For Saturday’s Sweet 16 matchup against the national No. 22 Bowdoin Polar Bears, the Jumbos had one thing on their minds: revenge. Less than a month before, in the last game of the regular season, Bowdoin defeated Tufts 3–2. It would not take long into Saturday’s game for the squad to remember that result and take advantage of that feeling.

In the 10th minute, Emily Nicholas, first-year center defensive midfielder, played a brilliantly paced, lofted ball over the top to Aires, who was taken down in the box by Bowdoin’s sophomore goalkeeper Charlotte Iannone. After the referee signaled, senior center midfielder Thalia Greenberg converted the penalty kick by placing it in the bottom corner to take the 1–0 lead.

Less than four minutes later, the Jumbos doubled their lead when Aires collected a rebound and put it in the back of the net after a couple of shots from point-blank range were blocked by the Polar Bears. The Jumbos continued their dominance and control of play throughout the half and headed into the second frame up 2–0.

In the second half, however, the Polar Bears raised their level of play and put major pressure on the Jumbos. As a result, in the 56th minute, the Polar Bears earned a penalty kick, scored by senior midfielder Greta Farkas.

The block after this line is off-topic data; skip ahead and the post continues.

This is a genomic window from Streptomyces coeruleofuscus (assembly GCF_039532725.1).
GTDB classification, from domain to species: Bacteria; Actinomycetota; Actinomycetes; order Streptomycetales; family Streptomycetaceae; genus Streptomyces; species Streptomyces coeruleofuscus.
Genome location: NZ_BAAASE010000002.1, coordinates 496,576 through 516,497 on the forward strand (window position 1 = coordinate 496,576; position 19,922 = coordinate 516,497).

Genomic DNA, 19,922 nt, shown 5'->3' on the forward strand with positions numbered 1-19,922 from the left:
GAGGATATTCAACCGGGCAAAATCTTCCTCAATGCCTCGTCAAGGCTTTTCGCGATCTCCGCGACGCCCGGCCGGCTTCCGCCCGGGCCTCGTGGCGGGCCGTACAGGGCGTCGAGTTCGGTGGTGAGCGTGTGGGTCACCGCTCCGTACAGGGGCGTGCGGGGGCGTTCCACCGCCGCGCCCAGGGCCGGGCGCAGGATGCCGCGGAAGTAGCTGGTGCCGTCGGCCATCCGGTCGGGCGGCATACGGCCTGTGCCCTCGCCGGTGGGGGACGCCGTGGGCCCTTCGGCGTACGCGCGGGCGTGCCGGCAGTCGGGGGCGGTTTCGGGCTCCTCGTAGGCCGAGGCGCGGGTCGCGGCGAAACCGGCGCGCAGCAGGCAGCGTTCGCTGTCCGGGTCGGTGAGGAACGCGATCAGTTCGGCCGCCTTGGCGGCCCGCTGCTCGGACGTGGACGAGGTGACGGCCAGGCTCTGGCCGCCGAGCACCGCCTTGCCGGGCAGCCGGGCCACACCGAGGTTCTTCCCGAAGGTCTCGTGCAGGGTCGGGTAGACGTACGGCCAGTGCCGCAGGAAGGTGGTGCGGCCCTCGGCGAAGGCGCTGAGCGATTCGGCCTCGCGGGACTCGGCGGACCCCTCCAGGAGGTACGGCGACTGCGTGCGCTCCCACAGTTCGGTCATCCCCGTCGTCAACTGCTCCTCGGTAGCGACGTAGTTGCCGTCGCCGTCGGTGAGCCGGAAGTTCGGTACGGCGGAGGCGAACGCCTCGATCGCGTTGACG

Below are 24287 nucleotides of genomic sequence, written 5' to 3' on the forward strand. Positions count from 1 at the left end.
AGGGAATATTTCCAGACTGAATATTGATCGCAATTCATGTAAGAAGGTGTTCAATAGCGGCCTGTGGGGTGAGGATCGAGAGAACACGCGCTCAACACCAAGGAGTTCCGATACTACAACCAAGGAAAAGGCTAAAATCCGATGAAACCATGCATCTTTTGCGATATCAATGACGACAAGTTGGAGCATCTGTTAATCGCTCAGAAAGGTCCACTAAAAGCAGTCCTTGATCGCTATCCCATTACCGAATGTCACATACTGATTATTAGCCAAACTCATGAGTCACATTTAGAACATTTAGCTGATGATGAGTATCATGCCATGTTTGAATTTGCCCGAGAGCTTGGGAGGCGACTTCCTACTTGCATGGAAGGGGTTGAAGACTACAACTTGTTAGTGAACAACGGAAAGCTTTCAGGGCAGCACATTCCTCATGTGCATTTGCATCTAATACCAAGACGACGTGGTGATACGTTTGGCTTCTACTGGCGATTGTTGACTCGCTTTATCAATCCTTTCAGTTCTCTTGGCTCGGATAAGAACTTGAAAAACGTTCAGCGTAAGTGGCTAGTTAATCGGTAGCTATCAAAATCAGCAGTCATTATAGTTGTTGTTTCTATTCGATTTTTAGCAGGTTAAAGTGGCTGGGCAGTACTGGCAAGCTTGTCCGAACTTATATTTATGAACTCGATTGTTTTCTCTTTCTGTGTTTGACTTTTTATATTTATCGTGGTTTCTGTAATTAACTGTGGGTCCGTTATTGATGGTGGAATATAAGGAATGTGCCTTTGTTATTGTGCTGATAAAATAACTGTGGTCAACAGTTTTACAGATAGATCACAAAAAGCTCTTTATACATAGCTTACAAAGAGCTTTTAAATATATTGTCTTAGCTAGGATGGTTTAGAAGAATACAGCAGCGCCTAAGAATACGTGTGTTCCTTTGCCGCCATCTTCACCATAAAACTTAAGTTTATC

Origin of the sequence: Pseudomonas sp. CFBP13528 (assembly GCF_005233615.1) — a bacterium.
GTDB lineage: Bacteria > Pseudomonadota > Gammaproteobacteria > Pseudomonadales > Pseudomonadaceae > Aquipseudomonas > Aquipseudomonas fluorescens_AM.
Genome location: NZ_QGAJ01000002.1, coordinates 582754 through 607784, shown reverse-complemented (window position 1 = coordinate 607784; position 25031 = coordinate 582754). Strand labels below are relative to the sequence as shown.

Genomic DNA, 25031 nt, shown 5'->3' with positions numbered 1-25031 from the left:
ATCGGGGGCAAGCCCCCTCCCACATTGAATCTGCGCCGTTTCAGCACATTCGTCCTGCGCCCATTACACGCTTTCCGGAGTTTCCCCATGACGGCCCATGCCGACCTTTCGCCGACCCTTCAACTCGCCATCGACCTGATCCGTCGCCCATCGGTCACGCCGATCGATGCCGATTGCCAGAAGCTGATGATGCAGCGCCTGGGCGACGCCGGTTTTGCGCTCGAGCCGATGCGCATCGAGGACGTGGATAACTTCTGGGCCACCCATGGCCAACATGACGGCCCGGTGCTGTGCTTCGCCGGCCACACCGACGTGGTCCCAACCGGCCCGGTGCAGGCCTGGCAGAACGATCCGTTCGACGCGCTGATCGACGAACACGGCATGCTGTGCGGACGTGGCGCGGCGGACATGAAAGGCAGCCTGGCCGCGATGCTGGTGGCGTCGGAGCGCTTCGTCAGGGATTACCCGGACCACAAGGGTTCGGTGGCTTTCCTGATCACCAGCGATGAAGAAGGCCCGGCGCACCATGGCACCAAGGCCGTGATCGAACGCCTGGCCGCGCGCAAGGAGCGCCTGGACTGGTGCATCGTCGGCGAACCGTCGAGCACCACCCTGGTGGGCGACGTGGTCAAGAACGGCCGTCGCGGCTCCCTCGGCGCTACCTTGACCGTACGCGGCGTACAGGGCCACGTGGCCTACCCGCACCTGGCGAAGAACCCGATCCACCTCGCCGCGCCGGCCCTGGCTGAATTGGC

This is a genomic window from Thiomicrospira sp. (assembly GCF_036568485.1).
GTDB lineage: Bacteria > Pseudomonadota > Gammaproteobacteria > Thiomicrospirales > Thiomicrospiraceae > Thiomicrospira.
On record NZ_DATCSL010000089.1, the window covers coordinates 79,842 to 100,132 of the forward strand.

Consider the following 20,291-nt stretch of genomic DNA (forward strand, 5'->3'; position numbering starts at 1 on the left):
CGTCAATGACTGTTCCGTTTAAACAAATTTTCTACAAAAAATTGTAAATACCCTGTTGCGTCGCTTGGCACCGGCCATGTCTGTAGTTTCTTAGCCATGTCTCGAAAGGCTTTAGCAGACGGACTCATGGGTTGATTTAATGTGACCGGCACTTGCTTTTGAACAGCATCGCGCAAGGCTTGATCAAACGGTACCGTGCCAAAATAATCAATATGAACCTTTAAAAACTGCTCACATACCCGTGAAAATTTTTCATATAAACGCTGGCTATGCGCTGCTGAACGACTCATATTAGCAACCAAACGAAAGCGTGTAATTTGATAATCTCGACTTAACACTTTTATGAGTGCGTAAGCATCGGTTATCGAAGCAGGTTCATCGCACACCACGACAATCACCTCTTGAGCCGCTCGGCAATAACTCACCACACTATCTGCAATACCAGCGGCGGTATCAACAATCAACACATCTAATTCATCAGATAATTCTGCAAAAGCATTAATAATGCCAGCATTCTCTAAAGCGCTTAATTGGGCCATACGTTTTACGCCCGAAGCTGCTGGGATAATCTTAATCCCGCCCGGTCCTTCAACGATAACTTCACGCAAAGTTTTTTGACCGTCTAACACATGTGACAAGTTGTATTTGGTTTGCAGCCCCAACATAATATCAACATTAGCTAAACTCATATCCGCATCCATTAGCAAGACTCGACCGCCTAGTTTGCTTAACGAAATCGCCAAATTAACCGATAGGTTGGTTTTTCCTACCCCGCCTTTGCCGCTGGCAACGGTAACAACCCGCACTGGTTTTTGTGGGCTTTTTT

Despite the pressure, the Jumbos were able to find success of their own. In the 75th minute, when sophomore center midfielder Caroline Kelly played an excellently threaded through-ball that split the defenders, Aires was on the net and scored with finesse to make it 3–1.

The Polar Bears responded less than two minutes later with a tap-in goal from sophomore midfielder Stephanie Christianson. However, they did not have enough in the tank to prevent the Jumbos from claiming the 3–2 victory and moving on to the Elite Eight.